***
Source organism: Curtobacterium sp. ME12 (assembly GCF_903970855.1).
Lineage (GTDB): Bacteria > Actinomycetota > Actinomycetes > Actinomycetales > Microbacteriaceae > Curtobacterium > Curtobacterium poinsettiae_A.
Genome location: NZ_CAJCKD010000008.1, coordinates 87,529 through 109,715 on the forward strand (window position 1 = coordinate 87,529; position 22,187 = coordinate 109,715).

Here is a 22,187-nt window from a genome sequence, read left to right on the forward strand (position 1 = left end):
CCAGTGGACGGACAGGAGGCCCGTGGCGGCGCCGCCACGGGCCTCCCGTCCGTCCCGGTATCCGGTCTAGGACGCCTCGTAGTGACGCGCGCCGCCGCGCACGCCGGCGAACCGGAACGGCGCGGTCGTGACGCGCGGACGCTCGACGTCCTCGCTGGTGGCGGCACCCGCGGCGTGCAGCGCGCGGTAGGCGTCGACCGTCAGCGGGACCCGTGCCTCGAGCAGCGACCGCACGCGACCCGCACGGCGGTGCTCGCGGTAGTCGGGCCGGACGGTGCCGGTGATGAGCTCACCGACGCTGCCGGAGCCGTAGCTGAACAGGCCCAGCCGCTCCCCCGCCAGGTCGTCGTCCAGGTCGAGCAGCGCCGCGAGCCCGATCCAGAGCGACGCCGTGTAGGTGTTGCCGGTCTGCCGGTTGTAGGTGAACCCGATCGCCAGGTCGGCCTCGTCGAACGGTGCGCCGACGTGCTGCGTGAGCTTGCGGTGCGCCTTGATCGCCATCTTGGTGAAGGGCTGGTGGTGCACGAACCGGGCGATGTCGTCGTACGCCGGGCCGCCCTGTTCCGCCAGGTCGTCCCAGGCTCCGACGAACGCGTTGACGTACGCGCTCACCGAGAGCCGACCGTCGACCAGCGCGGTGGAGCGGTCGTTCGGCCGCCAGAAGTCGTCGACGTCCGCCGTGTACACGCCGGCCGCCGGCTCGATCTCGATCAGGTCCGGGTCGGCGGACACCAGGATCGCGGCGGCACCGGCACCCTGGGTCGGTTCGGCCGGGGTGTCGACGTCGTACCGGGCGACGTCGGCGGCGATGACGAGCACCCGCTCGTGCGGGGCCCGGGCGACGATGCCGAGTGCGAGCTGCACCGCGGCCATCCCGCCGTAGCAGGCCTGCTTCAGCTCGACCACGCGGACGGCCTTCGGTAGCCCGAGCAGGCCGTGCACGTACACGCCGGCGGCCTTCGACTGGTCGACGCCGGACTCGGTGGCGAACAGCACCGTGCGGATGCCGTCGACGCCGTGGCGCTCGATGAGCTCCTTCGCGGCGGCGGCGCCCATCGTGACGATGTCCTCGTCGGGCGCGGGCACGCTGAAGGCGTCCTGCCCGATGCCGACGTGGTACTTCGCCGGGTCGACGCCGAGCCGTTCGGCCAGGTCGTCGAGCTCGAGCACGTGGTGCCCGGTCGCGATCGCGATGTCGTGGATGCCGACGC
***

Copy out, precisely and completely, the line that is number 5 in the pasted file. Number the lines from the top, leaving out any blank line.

CCAGTGGACGGACAGGAGGCCCGTGGCGGCGCCGCCACGGGCCTCCCGTCCGTCCCGGTATCCGGTCTAGGACGCCTCGTAGTGACGCGCGCCGCCGCGCACGCCGGCGAACCGGAACGGCGCGGTCGTGACGCGCGGACGCTCGACGTCCTCGCTGGTGGCGGCACCCGCGGCGTGCAGCGCGCGGTAGGCGTCGACCGTCAGCGGGACCCGTGCCTCGAGCAGCGACCGCACGCGACCCGCACGGCGGTGCTCGCGGTAGTCGGGCCGGACGGTGCCGGTGATGAGCTCACCGACGCTGCCGGAGCCGTAGCTGAACAGGCCCAGCCGCTCCCCCGCCAGGTCGTCGTCCAGGTCGAGCAGCGCCGCGAGCCCGATCCAGAGCGACGCCGTGTAGGTGTTGCCGGTCTGCCGGTTGTAGGTGAACCCGATCGCCAGGTCGGCCTCGTCGAACGGTGCGCCGACGTGCTGCGTGAGCTTGCGGTGCGCCTTGATCGCCATCTTGGTGAAGGGCTGGTGGTGCACGAACCGGGCGATGTCGTCGTACGCCGGGCCGCCCTGTTCCGCCAGGTCGTCCCAGGCTCCGACGAACGCGTTGACGTACGCGCTCACCGAGAGCCGACCGTCGACCAGCGCGGTGGAGCGGTCGTTCGGCCGCCAGAAGTCGTCGACGTCCGCCGTGTACACGCCGGCCGCCGGCTCGATCTCGATCAGGTCCGGGTCGGCGGACACCAGGATCGCGGCGGCACCGGCACCCTGGGTCGGTTCGGCCGGGGTGTCGACGTCGTACCGGGCGACGTCGGCGGCGATGACGAGCACCCGCTCGTGCGGGGCCCGGGCGACGATGCCGAGTGCGAGCTGCACCGCGGCCATCCCGCCGTAGCAGGCCTGCTTCAGCTCGACCACGCGGACGGCCTTCGGTAGCCCGAGCAGGCCGTGCACGTACACGCCGGCGGCCTTCGACTGGTCGACGCCGGACTCGGTGGCGAACAGCACCGTGCGGATGCCGTCGACGCCGTGGCGCTCGATGAGCTCCTTCGCGGCGGCGGCGCCCATCGTGACGATGTCCTCGTCGGGCGCGGGCACGCTGAAGGCGTCCTGCCCGATGCCGACGTGGTACTTCGCCGGGTCGACGCCGAGCCGTTCGGCCAGGTCGTCGAGCTCGAGCACGTGGTGCCCGGTCGCGATCGCGATGTCGTGGATGCCGACGC